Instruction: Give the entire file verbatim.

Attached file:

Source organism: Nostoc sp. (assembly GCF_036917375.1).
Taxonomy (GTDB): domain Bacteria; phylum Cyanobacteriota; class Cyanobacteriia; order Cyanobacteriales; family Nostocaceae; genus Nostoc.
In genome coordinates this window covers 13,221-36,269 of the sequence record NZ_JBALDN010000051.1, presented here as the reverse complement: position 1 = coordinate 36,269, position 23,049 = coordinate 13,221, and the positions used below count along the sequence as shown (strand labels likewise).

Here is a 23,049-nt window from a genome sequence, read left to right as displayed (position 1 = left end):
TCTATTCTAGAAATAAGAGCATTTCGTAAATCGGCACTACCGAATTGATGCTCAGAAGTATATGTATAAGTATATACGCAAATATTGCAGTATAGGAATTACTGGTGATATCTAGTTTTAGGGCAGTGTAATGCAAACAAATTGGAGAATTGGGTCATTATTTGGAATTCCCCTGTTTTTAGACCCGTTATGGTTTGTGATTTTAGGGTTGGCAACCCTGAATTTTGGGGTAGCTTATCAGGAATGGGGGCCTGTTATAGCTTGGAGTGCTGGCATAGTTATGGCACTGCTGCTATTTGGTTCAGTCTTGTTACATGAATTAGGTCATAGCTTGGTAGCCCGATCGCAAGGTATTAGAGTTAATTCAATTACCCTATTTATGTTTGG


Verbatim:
Source organism: Nostoc sp. (assembly GCF_036917375.1).
Taxonomy (GTDB): domain Bacteria; phylum Cyanobacteriota; class Cyanobacteriia; order Cyanobacteriales; family Nostocaceae; genus Nostoc.
In genome coordinates this window covers 13,221-36,269 of the sequence record NZ_JBALDN010000051.1, presented here as the reverse complement: position 1 = coordinate 36,269, position 23,049 = coordinate 13,221, and the positions used below count along the sequence as shown (strand labels likewise).

Here is a 23,049-nt window from a genome sequence, read left to right as displayed (position 1 = left end):
TCTATTCTAGAAATAAGAGCATTTCGTAAATCGGCACTACCGAATTGATGCTCAGAAGTATATGTATAAGTATATACGCAAATATTGCAGTATAGGAATTACTGGTGATATCTAGTTTTAGGGCAGTGTAATGCAAACAAATTGGAGAATTGGGTCATTATTTGGAATTCCCCTGTTTTTAGACCCGTTATGGTTTGTGATTTTAGGGTTGGCAACCCTGAATTTTGGGGTAGCTTATCAGGAATGGGGGCCTGTTATAGCTTGGAGTGCTGGCATAGTTATGGCACTGCTGCTATTTGGTTCAGTCTTGTTACATGAATTAGGTCATAGCTTGGTAGCCCGATCGCAAGGTATTAGAGTTAATTCAATTACCCTATTTATGTTTGG